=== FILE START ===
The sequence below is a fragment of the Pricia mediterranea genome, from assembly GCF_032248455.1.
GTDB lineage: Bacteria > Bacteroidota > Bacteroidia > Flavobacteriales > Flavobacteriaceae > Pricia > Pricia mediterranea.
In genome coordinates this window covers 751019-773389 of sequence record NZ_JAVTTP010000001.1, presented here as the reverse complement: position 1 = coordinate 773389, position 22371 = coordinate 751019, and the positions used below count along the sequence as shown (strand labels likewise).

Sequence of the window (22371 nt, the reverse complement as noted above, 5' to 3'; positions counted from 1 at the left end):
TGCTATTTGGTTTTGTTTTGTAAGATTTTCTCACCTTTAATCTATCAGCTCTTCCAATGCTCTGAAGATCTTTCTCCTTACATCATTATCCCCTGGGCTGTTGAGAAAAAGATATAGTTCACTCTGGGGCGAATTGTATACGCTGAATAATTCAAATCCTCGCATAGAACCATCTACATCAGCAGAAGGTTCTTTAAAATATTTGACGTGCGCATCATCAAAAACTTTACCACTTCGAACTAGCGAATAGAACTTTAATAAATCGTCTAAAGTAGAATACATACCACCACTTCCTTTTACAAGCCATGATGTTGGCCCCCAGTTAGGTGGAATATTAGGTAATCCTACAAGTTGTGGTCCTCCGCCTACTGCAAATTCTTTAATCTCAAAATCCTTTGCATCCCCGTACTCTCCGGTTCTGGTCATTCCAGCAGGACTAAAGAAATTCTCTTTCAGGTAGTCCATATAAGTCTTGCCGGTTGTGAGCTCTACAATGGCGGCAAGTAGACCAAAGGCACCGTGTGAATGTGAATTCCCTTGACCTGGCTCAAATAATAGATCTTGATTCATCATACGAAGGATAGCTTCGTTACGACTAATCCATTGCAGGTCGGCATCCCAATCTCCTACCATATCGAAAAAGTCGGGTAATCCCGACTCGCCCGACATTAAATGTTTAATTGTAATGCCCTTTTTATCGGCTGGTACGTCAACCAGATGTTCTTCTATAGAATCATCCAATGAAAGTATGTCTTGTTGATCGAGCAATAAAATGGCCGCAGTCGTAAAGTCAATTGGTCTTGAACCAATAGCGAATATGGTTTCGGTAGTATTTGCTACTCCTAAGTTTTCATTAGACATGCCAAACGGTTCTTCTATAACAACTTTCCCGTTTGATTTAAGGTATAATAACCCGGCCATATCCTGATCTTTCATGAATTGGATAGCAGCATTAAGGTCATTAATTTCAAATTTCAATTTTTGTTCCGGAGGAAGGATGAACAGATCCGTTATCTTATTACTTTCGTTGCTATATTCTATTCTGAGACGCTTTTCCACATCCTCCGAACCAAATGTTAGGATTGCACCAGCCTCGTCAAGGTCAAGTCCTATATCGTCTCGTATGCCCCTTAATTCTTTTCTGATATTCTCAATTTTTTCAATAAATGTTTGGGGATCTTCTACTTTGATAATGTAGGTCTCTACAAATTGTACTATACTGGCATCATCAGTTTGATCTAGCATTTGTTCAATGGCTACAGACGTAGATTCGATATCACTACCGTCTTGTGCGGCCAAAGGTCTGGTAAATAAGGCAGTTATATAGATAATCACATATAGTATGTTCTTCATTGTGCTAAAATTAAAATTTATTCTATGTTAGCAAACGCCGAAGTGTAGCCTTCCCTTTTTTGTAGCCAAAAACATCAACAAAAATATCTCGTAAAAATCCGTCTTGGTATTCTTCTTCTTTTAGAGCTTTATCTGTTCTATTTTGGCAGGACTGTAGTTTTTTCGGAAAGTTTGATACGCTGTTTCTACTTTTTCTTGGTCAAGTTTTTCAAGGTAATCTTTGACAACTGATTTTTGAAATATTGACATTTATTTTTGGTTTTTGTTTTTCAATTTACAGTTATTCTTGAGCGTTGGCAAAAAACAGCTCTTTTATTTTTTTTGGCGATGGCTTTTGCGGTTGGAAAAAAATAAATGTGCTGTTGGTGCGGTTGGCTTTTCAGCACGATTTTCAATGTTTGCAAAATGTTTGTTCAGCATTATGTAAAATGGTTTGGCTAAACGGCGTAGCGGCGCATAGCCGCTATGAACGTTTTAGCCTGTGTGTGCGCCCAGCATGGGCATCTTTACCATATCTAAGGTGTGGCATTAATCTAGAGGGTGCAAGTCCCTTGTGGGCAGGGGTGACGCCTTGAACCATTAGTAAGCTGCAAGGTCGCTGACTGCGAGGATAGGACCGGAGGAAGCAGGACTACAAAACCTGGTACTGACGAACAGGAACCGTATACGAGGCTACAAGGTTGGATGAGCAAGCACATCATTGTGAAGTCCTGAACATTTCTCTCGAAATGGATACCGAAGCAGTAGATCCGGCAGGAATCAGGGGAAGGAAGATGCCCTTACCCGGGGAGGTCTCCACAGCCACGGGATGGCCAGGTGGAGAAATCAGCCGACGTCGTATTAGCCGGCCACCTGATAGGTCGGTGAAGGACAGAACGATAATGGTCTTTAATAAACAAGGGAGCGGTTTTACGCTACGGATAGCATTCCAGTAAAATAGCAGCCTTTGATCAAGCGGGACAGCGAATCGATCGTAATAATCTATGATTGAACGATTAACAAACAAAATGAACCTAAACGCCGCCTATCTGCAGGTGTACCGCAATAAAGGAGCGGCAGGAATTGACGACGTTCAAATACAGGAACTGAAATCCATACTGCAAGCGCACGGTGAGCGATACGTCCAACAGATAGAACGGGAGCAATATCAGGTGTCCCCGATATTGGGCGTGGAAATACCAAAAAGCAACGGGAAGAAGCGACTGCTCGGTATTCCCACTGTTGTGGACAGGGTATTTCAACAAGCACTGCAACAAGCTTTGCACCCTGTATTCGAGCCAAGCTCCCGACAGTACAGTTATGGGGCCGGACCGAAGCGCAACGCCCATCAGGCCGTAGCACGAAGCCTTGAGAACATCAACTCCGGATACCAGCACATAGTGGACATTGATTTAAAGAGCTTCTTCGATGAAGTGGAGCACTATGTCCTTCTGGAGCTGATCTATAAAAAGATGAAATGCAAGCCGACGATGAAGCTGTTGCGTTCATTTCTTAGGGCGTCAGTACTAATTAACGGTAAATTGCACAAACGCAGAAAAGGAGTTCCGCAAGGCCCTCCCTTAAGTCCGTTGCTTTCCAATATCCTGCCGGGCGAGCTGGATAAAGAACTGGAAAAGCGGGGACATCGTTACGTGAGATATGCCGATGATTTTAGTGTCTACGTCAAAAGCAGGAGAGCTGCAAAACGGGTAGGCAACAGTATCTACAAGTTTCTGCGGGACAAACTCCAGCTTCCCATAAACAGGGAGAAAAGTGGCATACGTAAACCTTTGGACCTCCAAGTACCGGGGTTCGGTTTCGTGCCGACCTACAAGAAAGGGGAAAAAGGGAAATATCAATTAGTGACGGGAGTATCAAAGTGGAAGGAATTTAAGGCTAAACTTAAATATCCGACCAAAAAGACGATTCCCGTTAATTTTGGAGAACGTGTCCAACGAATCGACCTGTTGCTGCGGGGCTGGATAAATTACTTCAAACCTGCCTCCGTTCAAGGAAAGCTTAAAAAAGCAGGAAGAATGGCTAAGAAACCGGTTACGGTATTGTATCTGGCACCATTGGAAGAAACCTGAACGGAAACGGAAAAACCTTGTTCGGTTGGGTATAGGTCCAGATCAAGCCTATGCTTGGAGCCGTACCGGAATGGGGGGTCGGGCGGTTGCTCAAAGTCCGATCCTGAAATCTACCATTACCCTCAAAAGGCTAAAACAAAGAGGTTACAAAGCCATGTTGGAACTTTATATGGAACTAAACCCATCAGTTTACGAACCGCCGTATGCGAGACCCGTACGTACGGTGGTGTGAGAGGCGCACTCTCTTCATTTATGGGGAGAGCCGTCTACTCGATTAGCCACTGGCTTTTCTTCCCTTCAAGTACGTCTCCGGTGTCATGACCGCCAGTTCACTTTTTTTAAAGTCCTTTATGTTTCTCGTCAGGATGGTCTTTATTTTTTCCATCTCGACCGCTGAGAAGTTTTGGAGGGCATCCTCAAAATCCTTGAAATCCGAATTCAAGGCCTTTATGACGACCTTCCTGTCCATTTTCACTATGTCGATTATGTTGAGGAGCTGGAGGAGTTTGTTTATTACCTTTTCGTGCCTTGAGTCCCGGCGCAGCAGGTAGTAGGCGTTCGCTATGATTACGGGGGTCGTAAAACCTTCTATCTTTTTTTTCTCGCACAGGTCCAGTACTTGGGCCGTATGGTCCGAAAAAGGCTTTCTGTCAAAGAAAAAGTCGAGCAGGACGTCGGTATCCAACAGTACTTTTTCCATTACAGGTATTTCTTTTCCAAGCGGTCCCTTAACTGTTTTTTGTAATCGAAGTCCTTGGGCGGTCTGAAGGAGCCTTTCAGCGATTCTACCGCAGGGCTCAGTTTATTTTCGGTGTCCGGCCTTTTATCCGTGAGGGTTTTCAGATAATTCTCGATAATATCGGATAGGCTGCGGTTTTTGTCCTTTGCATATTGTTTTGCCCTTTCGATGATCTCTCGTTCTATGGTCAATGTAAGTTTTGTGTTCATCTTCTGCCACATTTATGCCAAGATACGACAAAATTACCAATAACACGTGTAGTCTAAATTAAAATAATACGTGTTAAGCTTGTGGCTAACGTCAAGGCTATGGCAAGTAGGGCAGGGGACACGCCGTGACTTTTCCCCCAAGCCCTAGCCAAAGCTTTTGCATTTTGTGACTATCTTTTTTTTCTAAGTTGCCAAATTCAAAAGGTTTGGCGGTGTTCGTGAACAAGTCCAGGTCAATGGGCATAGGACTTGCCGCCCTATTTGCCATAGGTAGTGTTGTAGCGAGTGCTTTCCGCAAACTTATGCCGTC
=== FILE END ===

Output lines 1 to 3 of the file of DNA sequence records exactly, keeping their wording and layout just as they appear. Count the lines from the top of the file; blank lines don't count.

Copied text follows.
The sequence below is a fragment of the Pricia mediterranea genome, from assembly GCF_032248455.1.
GTDB lineage: Bacteria > Bacteroidota > Bacteroidia > Flavobacteriales > Flavobacteriaceae > Pricia > Pricia mediterranea.
In genome coordinates this window covers 751019-773389 of sequence record NZ_JAVTTP010000001.1, presented here as the reverse complement: position 1 = coordinate 773389, position 22371 = coordinate 751019, and the positions used below count along the sequence as shown (strand labels likewise).